A new all-in-one style flight data recorder (FDR) is currently in development that could take on roles typically reserved for systems that exist outside of what mainstream media refers to as the bright orange “black box.” Avionics caught up with Curtiss-Wright Defense Solutions to learn about the capabilities featured on the latest version of Fortress.
When Curtiss-Wright introduced its first FDR in 1957, it used magnetic tape and was primarily used for storage of information from flight instruments and cockpit voice recording. Today, the aerospace and defense manufacturer’s next generation recorder is far more advanced.
“What we’ve tried to define is something that is more than just a flight recorder and can record more data than is necessary — and then can be used for analysis of that data or lead to the analysis of that data,” Steve Leaper, FDR product manager for Curtiss-Wright told Avionics.
FDRs are required (by the FAA) to track 88 different parameters including information such as pilot flight control inputs, engine settings, airspeed and more. Most of the data captured by FDRs though is usually only accessed or reviewed when something extreme happens, such as an accident. On most modern aircraft, other data acquisition technology, such as health usage monitoring systems (HUMS) and central maintenance computers are tasked with monitoring the health, performance and faults of airframe components and systems.
But Curtiss-Wright’s latest version of the Fortress, its FDR product line, is a combination of the traditional roles of the FDR and HUMS or data-acquisition technology featured on modern commercial aircraft. According to Leaper, the new Fortress, currently in development by Curtiss-Wright, can function as a traditional FDR, cockpit voice recorder, datalink recorder or airborne image recorder, or a combination of the four. It also includes capabilities that allow operators to use the data captured for predictive maintenance, similar to the way some operators use other technologies to replace airplane parts before they fail.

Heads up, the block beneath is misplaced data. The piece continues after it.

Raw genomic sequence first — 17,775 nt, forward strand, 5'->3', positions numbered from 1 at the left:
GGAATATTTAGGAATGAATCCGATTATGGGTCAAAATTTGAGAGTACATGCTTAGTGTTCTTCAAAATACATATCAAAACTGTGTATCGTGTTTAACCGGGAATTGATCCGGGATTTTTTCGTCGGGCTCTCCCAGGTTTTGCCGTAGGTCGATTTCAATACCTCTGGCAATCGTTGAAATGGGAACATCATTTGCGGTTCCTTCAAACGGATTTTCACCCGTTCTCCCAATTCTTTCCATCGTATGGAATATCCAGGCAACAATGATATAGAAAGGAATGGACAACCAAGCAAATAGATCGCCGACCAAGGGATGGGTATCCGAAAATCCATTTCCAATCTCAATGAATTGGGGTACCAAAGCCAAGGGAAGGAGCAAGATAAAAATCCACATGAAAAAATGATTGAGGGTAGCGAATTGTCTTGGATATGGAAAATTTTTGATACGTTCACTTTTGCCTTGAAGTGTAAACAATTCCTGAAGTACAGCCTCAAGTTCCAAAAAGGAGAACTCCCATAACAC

During a presentation of the new FDR to Avionics, Leaper noted that some of the predictive maintenance capabilities of Fortress for both fixed and rotary wing aircraft include flight exceedance monitoring, bearing monitoring and rotor faults among other detection and sensing support.
A key feature on the latest version of the Fortress is the expansion slot, and the first application Curtiss Wright has evaluated in that slot is a HUMS card, said Leaper. There’s also an internal data collection card and the capability for interfacing with cloud-based analysis tools. Curtiss-Wright is also including a remote USB interface so data from the Fortress can be directly downloaded to a laptop.
Memory has also greatly increased on the Fortress, as Leaper said the first generation solid state recorder he designed in 1994 had a memory capacity ranging between 44 to 64 megabytes, whereas the new Fortress has 64 gigabytes of solid state memory and a gigabit download port with a host web server integrated into the recorder.
In the future, FDRs will also need to meet the International Civil Aviation Organization (ICAO) amendments to Annex 6 of the Chicago Convention. Among those amendments, there is a requirement for the timely recovery of flight data, which Leaper believes could be supported through the use of satellite-based data transmission and cloud computing.
“We estimate installation is no more than 7 days, and the total weight of all the sensors we can support on the node on the bus is 13 pounds,” said Leaper.
Leaper said the Fortress will be featured on the MC-21, which is scheduled to enter service by 2019. He expects FAA and EASA certification of the new Fortress by the end of 2017. Curtiss-Wright also sees the new box as a retrofit for its existing in-service multi-purpose FDRs.